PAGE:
Pulmonary Embolism: A Complication of DVT

A pulmonary embolism (PE) usually happens when a blood clot called a deep vein thrombosis (DVT), often in your leg, travels to your lungs and blocks a blood vessel. That leads to low oxygen levels in your blood. It can damage the lung and other organs and cause heart failure, too.

A PE can be life-threatening, so if you've been diagnosed with DVT, you should be aware of this risk. Follow the treatment plan for your DVT to stop the clot from getting bigger and to keep new clots from forming.

Symptoms and Diagnosis

PE won't always cause symptoms. You might have:

Call 911 if you notice these symptoms. They could also be symptoms of a heart attack, pneumonia, or other serious problems.

Your doctor may want to check different types of X-rays and lung tests to find a PE.

Treatment and Prevention

Depending on your symptoms, your doctor may give you a drug called a thrombolytic to dissolve the clot. These medicines can save your life, but they can also cause bleeding that's hard to stop. You'll have to be in the hospital, and the staff will watch you carefully.

For some very serious cases, a specialist may need to do surgery to break up and remove the clot.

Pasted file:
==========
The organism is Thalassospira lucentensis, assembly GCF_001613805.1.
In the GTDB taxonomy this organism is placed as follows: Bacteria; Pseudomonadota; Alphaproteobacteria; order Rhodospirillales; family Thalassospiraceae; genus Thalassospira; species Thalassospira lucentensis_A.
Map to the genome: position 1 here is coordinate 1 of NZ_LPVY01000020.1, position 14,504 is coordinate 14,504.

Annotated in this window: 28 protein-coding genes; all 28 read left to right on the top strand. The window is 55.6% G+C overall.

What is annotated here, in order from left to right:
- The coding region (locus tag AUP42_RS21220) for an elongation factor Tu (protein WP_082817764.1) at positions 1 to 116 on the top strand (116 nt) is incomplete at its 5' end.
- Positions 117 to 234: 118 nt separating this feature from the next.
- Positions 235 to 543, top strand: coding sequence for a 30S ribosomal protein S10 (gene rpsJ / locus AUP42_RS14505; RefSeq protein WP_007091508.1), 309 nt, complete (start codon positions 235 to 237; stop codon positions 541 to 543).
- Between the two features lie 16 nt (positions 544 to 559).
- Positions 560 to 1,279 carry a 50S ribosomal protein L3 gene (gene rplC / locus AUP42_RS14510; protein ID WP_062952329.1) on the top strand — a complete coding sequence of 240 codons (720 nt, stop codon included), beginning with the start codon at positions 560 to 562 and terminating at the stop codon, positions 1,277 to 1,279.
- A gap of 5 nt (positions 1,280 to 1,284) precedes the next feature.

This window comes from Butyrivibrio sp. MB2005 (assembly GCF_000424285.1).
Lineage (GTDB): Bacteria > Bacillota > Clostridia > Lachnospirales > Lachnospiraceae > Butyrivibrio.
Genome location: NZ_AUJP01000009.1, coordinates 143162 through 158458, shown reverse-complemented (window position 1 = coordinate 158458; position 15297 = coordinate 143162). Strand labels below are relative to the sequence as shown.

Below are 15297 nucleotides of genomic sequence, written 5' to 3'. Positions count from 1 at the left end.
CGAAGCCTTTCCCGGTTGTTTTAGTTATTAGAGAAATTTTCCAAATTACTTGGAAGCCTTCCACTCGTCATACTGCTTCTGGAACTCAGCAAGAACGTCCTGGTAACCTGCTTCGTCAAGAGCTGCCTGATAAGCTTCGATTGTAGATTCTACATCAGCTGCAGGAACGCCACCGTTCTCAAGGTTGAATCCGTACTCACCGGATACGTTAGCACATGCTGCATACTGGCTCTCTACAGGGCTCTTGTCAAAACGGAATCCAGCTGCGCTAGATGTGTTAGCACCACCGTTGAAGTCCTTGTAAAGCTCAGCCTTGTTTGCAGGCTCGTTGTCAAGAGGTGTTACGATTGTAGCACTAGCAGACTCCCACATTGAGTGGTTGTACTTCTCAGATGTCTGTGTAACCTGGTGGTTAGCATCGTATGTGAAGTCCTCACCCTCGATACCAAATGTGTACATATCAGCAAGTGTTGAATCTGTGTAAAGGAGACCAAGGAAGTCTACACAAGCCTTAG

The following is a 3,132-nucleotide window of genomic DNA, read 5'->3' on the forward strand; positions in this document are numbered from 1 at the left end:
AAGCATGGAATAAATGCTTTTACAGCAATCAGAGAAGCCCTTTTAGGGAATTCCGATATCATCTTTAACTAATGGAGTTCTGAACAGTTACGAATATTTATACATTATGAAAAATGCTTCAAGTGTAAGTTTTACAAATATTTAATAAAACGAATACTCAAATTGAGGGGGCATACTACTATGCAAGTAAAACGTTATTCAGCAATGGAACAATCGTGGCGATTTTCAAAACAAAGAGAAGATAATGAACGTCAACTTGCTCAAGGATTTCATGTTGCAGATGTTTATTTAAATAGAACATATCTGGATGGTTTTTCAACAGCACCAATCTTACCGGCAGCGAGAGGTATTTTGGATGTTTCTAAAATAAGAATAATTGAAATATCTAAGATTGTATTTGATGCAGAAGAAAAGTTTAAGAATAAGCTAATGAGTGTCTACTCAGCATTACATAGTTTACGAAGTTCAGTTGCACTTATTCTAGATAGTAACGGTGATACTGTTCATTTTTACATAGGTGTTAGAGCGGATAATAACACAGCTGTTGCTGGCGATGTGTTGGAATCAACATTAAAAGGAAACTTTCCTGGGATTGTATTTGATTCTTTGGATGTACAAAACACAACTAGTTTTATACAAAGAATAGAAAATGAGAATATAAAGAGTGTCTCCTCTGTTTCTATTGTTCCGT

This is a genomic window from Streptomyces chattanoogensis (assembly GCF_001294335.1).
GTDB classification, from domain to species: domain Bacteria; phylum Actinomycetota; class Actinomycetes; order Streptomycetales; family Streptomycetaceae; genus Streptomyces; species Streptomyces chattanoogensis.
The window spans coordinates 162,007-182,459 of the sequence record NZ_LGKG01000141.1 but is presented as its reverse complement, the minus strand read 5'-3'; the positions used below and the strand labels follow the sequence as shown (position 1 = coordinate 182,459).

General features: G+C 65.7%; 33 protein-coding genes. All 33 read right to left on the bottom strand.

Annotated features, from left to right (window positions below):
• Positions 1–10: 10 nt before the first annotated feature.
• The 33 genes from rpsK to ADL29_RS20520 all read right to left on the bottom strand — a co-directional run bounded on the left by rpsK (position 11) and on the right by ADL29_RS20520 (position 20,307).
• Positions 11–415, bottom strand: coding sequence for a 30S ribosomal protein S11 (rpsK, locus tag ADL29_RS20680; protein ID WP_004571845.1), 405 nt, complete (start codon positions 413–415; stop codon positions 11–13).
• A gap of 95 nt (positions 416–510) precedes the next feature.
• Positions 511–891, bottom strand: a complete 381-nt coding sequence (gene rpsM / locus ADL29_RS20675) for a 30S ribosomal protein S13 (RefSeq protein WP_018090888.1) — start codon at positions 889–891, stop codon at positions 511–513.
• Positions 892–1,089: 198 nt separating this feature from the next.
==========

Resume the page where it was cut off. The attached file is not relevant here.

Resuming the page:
If your symptoms aren't life-threatening, or if using a thrombolytic would be too dangerous, your doctor will give you medication that interrupts the clotting process or stops platelets in your blood from sticking together. They don't break down the clot, but they'll keep it from getting bigger while your body works on dissolving it.

Afterward, you'll probably take a blood thinner pill for at least 3 months. If your doctor prescribes warfarin (Coumadin), you'll need to get your blood tested often to make sure you have the right amount of the drug in your system. You won't need blood tests if you take a newer blood thinner, such as apixaban (Eliquis), dabigatran (Pradaxa), edoxaban (Savaysa), or rivaroxaban (Xarelto).

You and your doctor should figure out what may have caused your DVT, so you can take steps to avoid getting more clots.

WebMD Medical Reference Reviewed by James Beckerman, MD, FACC on January 04, 2016

Sources

SOURCES:

Medline Plus: "Pulmonary Embolism."

CDC: "Diagnosis of DVT and PE," "Treatments of DVT and PE," "Facts," "Data & Statistics."

American Academy of Orthopaedic Surgeons: "Deep Vein Thrombosis."

National Heart, Lung and Blood Institute: "How is Deep Vein Thrombosis Treated?"

Medscape: "Throbolytic Therapy for Pulmonary Embolism."

American Society of Hematology: "Antithrombotic Therapy."

American Heart Association. Circulation, April 26, 2011.

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